Summary: (from Macmillian Publishers)
"America’s national parks are breathing spaces in a world in which such spaces are steadily disappearing, which is why more than 300 million people visit the parks each year. Now Terry Tempest Williams, the author of the environmental classic Refuge and the beloved memoir WhenWomen Were Birds, returns with The Hour of Land, a literary celebration of our national parks, an exploration of what they mean to us and what we mean to them.
From the Grand Tetons in Wyoming to Acadia in Maine to Big Bend in Texas and more, Williams creates a series of lyrical portraits that illuminate the unique grandeur of each place while delving into what it means to shape a landscape with its own evolutionary history into something of our own making. Part memoir, part natural history, and part social critique, The Hour of Land is a meditation and a manifesto on why wild lands matter to the soul of America."
"Our national parks are our breathing spaces."
"Our public lands - whether a national park or monument, wildlife refuge, forest or prairie - make each one of us land-rich. It is our inheritance as citizens of a country called America.”
“This is what we can promise the future: a legacy of care. That we will be good stewards and not take too much or give back too little, that we will recognize wild nature for what it is, in all its magnificent and complex history - an unfathomable wealth that should be consciously saved, not ruthlessly spent.”
New York Times: https://www.nytimes.com/2016/06/05/books/review/the-hour-of-land-by-terry-tempest-williams.html
1. Town Hall Seattle: https://www.youtube.com/watch?v=fQTFS9LVYnw
2. Experience Life Mag - Behind the Scenes with the author:
https://www.youtube.com/watch?v=PJqJE36VTAI (**Be sure to watch this**)
>The National Parks Series by Ken Burns with Terry Tempest Williams introduction: https://www.youtube.com/watch?v=tUn4IuOHrRU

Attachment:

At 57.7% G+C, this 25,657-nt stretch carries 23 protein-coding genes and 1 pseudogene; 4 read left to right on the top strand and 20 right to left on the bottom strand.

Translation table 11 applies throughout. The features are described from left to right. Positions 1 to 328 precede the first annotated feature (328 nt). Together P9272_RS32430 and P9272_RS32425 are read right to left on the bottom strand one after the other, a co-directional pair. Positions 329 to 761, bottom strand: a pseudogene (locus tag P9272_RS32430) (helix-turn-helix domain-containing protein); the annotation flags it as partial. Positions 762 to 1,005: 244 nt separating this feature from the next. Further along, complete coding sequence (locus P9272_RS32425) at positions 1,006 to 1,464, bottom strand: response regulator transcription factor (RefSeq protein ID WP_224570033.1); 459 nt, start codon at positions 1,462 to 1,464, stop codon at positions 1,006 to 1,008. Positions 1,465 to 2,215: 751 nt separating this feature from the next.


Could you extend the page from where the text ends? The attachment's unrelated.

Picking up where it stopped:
Author's Website: http://www.coyoteclan.com/
Effigy Mounds National Monument
Discussion Questions: (Heidi wrote these and will lead the discussion)
1. To describe Wind Canyon’s terrain in Theodore Roosevelt National Park, she uses the verbs, “break, erode, collapse, slide . . .” (p. 80) Which verbs would you use to describe Bucks County?
2. Our author writes, “Again and again, we find the common story of the establishment of our national parks: a handful of people fall in love with a place, see it threatened, want to protect it for the future and have the passion and patience to attract the necessary fund and political clout to make it happen.” (p. 105) If you had the ability, time and money to protect and save a parcel of land, where would you choose, how small or large and why?
3. Which national parks have you visited and what are some of your memories, from your visit, which make you ‘swoon’ as Maine does for our author?
4. After reading this book, are there any parks that you want to visit more than ever now?
5. Do you have ’place’? A land or space that you feel tied to?
6. There are numerous wonderful passages, poems and quotes in this book. One of my favorite is from Laurance Rockefeller: “ How we treat our land, how we build upon it, how we act toward our air and water, in the long run, will tell what kind of people we really are.” (p 28) What are some of your favorite quotes and why?
7. What do you think of Roosevelt’s vision of “democracy of experience” having created the carriage roads in Arcadia? (p. 92)
8. Williams’ writing style is beautiful, descriptive, visual, and poetic. She includes letters to friends, sections from her notebooks, and shares struggles with her family. How do you react to her style and does it enhance the stories she’s telling?
Big Bend National Park